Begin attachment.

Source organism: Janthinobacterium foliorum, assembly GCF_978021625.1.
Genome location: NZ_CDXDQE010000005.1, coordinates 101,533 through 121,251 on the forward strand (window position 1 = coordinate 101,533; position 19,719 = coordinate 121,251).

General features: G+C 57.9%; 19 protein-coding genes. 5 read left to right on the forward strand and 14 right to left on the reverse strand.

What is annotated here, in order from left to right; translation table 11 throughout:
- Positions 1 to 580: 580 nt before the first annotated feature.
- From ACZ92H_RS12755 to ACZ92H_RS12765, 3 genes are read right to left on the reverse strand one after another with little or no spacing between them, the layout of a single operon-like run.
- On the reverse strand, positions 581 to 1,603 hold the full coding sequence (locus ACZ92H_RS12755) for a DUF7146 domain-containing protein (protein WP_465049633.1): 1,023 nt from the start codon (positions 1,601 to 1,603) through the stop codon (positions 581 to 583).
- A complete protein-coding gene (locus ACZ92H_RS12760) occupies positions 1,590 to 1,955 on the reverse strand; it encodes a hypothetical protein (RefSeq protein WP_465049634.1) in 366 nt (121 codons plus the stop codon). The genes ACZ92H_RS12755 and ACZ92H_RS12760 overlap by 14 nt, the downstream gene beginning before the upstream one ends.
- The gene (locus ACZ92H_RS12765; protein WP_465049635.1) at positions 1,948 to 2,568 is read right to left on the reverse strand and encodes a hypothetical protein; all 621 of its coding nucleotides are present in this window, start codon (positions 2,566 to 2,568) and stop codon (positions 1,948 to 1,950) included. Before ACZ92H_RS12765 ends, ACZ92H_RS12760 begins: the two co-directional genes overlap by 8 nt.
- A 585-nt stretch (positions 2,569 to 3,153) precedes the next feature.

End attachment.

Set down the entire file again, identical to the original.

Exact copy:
Source organism: Janthinobacterium foliorum, assembly GCF_978021625.1.
Genome location: NZ_CDXDQE010000005.1, coordinates 101,533 through 121,251 on the forward strand (window position 1 = coordinate 101,533; position 19,719 = coordinate 121,251).

General features: G+C 57.9%; 19 protein-coding genes. 5 read left to right on the forward strand and 14 right to left on the reverse strand.

What is annotated here, in order from left to right; translation table 11 throughout:
- Positions 1 to 580: 580 nt before the first annotated feature.
- From ACZ92H_RS12755 to ACZ92H_RS12765, 3 genes are read right to left on the reverse strand one after another with little or no spacing between them, the layout of a single operon-like run.
- On the reverse strand, positions 581 to 1,603 hold the full coding sequence (locus ACZ92H_RS12755) for a DUF7146 domain-containing protein (protein WP_465049633.1): 1,023 nt from the start codon (positions 1,601 to 1,603) through the stop codon (positions 581 to 583).
- A complete protein-coding gene (locus ACZ92H_RS12760) occupies positions 1,590 to 1,955 on the reverse strand; it encodes a hypothetical protein (RefSeq protein WP_465049634.1) in 366 nt (121 codons plus the stop codon). The genes ACZ92H_RS12755 and ACZ92H_RS12760 overlap by 14 nt, the downstream gene beginning before the upstream one ends.
- The gene (locus ACZ92H_RS12765; protein WP_465049635.1) at positions 1,948 to 2,568 is read right to left on the reverse strand and encodes a hypothetical protein; all 621 of its coding nucleotides are present in this window, start codon (positions 2,566 to 2,568) and stop codon (positions 1,948 to 1,950) included. Before ACZ92H_RS12765 ends, ACZ92H_RS12760 begins: the two co-directional genes overlap by 8 nt.
- A 585-nt stretch (positions 2,569 to 3,153) precedes the next feature.